Extremely rough and crude design of a MMU unit to be integrated with the Freedom CPU. The organization is terrible, help me straighten it out. There are many errors and imperfections and gaps here. Help me fill them in.
See also The Freedom CPU Project computer_architecture.html#freedom
The MMU and associated caches should be "transparent" -- a user program should not be able to tell the difference between a system with these things and a system without these things. Of course the operating system must handle these 2 cases slightly differently. A system without these things would be simpler and cheaper, so the only point to having them is if they increase performance.
A memory management unit (MMU) uses locality of reference to improve a system's overall performance. Rather than force the CPU to directly access relatively slow DRAM on every "load" and "store" instruction, we improve performance at constant cost by investing some of the dollars we would have spent on (a bunch of fast, expensive) DRAM and instead spend it on (the same amount of DRAM, but much slower and cheaper, plus) much faster SRAM cache and on a MMU.
"the essence of cache design is balancing fast hits and few misses." -- H&P, ch. 5.4 p. 422
The MMU also is a integral part of the memory protection features required by most multitasking operating systems.
Terms: [FIXME: definitions needed !]
For memories designed in comparable technologies, a dollar will get you roughtly 8 to 16 times as many DRAM bits as SRAM bits, but those SRAM bits will have a cycle time roughly 8 to 16 times faster. So for systems that are HDD bandwidth-limited, the optimum would be *no* L2 cache, and spend all that money on DRAM instead.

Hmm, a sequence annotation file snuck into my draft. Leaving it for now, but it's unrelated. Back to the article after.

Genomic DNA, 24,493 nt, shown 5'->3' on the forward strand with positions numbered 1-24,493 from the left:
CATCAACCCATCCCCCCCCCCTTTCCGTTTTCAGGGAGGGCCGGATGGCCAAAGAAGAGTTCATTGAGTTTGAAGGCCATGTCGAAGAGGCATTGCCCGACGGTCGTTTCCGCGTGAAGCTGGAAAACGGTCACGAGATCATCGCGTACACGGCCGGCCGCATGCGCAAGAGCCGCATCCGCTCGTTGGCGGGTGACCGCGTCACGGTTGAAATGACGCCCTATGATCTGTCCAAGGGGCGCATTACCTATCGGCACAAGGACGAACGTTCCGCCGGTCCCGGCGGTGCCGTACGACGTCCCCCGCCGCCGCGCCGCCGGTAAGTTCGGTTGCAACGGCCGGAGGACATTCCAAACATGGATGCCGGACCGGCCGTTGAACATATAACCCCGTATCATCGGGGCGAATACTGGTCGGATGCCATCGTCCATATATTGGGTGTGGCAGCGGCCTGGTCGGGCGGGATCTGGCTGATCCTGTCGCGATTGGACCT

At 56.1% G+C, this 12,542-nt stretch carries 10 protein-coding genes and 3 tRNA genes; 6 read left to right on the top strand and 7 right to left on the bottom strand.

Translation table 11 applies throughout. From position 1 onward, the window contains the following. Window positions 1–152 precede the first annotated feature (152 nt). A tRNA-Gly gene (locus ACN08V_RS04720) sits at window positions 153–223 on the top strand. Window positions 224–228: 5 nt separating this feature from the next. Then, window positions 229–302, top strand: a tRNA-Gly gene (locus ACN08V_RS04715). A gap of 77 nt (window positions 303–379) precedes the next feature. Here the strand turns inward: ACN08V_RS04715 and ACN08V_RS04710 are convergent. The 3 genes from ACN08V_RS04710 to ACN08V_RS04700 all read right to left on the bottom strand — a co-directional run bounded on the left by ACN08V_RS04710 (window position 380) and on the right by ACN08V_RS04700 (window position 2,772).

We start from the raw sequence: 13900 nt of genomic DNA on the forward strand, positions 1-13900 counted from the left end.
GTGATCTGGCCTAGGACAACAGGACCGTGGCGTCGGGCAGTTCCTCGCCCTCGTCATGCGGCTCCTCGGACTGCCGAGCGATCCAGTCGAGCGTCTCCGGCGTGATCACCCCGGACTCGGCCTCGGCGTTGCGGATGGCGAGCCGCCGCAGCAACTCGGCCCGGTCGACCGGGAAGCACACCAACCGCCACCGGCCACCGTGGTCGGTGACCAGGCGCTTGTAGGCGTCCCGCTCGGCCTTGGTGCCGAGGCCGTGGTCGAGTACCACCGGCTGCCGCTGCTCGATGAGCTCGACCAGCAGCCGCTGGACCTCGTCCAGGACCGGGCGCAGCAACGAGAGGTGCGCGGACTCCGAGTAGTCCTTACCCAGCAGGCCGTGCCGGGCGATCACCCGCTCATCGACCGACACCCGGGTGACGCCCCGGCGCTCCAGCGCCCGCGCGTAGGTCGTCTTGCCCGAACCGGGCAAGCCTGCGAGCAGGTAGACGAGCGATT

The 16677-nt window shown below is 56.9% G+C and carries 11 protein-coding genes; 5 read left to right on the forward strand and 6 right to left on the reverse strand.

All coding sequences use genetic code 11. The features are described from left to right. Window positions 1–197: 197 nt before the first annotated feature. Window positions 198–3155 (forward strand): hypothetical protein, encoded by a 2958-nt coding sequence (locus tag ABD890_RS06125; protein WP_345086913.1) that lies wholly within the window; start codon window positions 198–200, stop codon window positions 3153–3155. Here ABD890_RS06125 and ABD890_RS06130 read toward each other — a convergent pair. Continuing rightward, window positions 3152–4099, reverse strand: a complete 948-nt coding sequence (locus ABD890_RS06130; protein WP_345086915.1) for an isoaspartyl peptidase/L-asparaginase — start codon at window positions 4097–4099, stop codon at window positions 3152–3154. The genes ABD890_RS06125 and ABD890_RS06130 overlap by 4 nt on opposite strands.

A second-level cache has the "multilevel inclusion property" if all data in the 1st level cache is always in the 2nd level cache. The simplest 2 level cache structure has the inclusion property and same-size blocks for both caches. (Often second-level cache has larger blocks, which means more hardware is necessary to maintain multilevel inclusion -- -- or else that property is sacrificed.)
Most high-performance CPUs have a Harvard architecture internally: a data cache (D-cache) and a separate instruction cache (I-cache).
Superscalar CPUs generally read multiple instructions from the I-cache simultaneously and attempt to schedule them.
Most digital signal processors (DSPs) use 3 single-ported memory areas internally, 2 data RAM (X and Y) and a instruction RAM (I). This gives DSPs the ability to read a instruction and 2 data values simultaneously, or to read a instruction and a data value and write a data value simultaneously.
However, nearly all common CPUs have a unified (Princeton ?) (von Neumann ?) single-ported second level ("L2") cache.
Please note that just because the F-PCU has 64 bit registers does *not* imply that everything else must also be 64 bits. For example, if we use a motherboard designed for the Alpha CPU, that motherboard has second-level cache, memory bus, and memory all 256 bits wide.
Which is better: (a) closely integrate the MMU with both the on-chip first-level cache of the CPU and the off-chip second-level cache, or (b) have completely independent mechanisms dealing with L1 cache vs. L2 cache ?
General notes applicable to each level in the memory hierarchy.
Any cache has 2 data areas: One area holds a duplicate copy of something already stored in a lower memory level. The other area contains that "tag bits" that remember where, exactly, in the lower level all this stuff came from.